Pacific Rim Review

            There has been much worry on the Internet over Pacific Rim’s box office prospects over the past week.  “An original film like this deserves better” is what the film’s biggest fans say.  Maybe we should just be rooting for “good films” instead of “original films” at the box office because, while Pacific Rim is based off an original concept, it’s not like Pacific Rim showed us anything we haven’t seen before in countless other blockbusters.  As much as its supporters will tell you otherwise there isn’t much difference between this film and the first Transformers.  They both feature some bad acting, stilted dialogue and are made just so we can see what big things fighting each other would look like.  The only thing that ultimately ends up propping this film up is Guillermo del Toro’s enthusiasm for what he is doing and his ability to direct a top-notch set piece.

            Pacific Rim takes place in the waning years of a war between humanity and the Kaiju, gigantic monsters that are invading Earth through a portal on the bottom of the Pacific Ocean.  To combat the Kaiju, humanity has built Jaegers (equally gigantic robots) to keep victory from falling into the hands of the invading Kaiju.  However, with the Jaegars being picked off one-by-one, humanity must take a drastic course soon in order to avoid extinction.  The film is directed by Guillermo del Toro and is written by del Toro and Travis Beachum. 

            Let’s get the bad out of the way first.  Pacific Rim is hindered by two major problems.  The first is that the film hits its high point two-thirds of the way through with a battle sequence in Hong Kong.  This sequence (which must last at least twenty minutes and is phenomenally directed by Guillermo del Toro) is easily one of the best scenes of any film this year.  The problem is that it seems like too much time is spent leading up to this moment (you can feel the drag even more on second viewing) and there is nothing after that which gets close to its grandness (despite being told that the stakes are being raised for later scenes).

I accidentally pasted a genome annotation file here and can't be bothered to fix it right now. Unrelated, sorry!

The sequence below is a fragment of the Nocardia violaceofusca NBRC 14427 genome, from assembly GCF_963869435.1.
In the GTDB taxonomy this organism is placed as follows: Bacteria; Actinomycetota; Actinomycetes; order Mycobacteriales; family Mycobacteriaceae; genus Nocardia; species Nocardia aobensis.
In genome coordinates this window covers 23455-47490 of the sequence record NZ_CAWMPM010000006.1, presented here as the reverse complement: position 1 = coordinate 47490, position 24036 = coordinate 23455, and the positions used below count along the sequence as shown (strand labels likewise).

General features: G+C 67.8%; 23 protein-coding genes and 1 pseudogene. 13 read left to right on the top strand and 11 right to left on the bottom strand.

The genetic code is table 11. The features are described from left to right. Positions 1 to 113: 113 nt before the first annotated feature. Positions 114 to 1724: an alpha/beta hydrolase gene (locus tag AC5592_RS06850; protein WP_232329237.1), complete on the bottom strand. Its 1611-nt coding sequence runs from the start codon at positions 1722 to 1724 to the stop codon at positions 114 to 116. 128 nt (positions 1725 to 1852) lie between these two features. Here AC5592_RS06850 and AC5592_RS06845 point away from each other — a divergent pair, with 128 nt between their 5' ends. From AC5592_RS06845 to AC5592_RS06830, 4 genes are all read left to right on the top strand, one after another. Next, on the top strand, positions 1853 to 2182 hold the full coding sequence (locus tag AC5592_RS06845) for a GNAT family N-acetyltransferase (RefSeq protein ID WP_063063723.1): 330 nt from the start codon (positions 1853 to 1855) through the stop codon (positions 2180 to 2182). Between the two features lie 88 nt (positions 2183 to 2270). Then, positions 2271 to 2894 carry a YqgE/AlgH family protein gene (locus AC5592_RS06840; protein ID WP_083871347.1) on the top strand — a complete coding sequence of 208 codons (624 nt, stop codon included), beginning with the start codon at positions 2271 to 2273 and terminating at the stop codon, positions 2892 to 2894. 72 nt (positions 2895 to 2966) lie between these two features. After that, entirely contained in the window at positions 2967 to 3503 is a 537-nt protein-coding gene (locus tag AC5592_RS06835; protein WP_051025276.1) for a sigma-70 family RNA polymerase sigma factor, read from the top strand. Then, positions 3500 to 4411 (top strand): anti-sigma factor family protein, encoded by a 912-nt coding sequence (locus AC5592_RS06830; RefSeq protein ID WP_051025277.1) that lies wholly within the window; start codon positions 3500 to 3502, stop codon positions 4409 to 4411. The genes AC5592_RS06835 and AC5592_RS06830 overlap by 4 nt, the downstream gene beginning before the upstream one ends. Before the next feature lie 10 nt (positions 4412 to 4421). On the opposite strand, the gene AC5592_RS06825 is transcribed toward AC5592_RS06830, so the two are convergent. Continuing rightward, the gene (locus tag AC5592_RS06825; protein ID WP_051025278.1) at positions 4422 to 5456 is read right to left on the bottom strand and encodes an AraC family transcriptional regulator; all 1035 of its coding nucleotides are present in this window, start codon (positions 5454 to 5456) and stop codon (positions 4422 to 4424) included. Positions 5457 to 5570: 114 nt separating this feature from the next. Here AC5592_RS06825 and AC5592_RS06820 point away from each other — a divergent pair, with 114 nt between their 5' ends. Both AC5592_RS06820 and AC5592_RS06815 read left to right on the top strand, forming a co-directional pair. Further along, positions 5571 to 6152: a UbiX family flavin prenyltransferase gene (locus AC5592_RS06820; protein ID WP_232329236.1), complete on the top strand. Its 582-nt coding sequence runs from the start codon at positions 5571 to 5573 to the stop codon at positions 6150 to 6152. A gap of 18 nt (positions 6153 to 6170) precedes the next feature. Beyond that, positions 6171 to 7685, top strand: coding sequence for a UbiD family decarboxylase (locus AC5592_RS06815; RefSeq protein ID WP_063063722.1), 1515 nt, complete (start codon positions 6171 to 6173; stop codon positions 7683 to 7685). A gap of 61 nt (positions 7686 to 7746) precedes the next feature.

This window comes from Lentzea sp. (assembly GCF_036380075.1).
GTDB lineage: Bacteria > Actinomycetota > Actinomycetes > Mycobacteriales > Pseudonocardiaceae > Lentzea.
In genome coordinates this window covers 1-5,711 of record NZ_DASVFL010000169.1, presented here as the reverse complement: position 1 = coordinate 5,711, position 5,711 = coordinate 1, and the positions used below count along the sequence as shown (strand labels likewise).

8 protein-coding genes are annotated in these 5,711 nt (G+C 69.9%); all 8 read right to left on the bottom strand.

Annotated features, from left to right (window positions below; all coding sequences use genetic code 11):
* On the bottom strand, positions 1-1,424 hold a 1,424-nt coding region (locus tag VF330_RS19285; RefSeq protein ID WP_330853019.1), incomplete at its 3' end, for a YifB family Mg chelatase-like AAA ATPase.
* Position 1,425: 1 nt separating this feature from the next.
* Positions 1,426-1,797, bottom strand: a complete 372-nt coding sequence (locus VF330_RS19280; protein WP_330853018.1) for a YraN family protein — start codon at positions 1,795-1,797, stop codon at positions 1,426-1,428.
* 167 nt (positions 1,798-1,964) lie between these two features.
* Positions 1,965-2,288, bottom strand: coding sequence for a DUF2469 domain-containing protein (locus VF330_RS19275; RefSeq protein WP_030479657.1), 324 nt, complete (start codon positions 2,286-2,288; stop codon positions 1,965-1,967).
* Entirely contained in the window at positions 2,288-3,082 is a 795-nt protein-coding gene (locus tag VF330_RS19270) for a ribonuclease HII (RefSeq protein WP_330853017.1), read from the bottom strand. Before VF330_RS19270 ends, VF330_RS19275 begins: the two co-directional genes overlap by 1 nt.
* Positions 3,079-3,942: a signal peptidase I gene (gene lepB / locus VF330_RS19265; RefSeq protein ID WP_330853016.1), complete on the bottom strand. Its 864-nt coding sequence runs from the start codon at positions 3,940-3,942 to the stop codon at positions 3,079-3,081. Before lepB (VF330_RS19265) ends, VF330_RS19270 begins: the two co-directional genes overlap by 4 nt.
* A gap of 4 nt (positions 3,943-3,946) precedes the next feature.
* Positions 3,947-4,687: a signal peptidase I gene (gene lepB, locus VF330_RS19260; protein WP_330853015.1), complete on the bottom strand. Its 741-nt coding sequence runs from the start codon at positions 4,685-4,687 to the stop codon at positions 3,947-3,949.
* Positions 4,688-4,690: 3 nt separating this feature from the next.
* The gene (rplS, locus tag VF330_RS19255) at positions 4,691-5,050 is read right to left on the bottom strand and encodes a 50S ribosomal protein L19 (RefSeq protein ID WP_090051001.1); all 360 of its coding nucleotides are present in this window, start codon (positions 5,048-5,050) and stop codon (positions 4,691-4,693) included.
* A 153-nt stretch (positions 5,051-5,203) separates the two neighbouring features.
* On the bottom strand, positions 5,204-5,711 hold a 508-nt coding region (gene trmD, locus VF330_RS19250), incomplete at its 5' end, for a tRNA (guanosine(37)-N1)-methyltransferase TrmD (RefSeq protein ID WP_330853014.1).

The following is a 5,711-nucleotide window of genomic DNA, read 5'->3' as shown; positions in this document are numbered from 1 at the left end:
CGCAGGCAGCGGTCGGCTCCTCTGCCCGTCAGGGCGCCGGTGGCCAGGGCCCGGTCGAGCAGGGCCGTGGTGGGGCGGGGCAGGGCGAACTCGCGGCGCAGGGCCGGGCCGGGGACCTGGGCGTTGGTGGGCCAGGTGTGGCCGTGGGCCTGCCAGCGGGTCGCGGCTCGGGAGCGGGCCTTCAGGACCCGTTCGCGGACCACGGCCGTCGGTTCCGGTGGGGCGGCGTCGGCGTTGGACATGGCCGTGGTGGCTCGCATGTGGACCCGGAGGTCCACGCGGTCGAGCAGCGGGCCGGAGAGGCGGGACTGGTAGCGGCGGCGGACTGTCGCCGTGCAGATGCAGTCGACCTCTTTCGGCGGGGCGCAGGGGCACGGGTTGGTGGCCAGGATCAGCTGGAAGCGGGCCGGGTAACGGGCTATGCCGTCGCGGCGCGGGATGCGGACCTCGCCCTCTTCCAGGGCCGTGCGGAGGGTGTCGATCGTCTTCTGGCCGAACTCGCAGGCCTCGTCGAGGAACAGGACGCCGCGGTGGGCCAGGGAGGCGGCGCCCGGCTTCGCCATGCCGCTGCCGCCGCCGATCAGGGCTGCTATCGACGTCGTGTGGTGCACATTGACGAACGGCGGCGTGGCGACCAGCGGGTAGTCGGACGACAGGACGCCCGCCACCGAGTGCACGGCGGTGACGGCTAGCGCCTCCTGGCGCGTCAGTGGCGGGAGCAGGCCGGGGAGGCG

The second is that the acting in this film is atrocious.  Charlie Hunnam shouldn’t be allowed to carry a blockbuster again.  Sure the script isn’t great but there were clearly one-liners in the script that did not translate at all through Hunnam’s acting.  Equally as bad is Rinko Kikuchi, who struggled outside of her native language.  That is not good when these two are supposed to be the emotional center of the film.  However, the acting problems go much further than that.  Idris Elba, while a good actor, is miscast as an age-hardened commander, and Charlie Day’s presence seems like it should be in a different film entirely.

            If it seems like I’m going a bit harsh on this film it’s because I probably am.  There is still a lot to like, and that mostly comes from Guillermo Del Toro’s joy with what he is doing.  The product really benefits from this, as it seems like the technical components are at the top of their game in their attempt to homage films of old.  The score by Ramin Djawadi recalls the Godzilla films while also finding some fresh components.  The cinematography is very stylistic and the sound design is very impressive while fitting in as many sound cues to other “geek” films as possible.

            Some strong direction from Guillermo del Toro and its incredible Hong Kong sequence, are enough to keep Pacific Rim afloat from some pretty critical problems.


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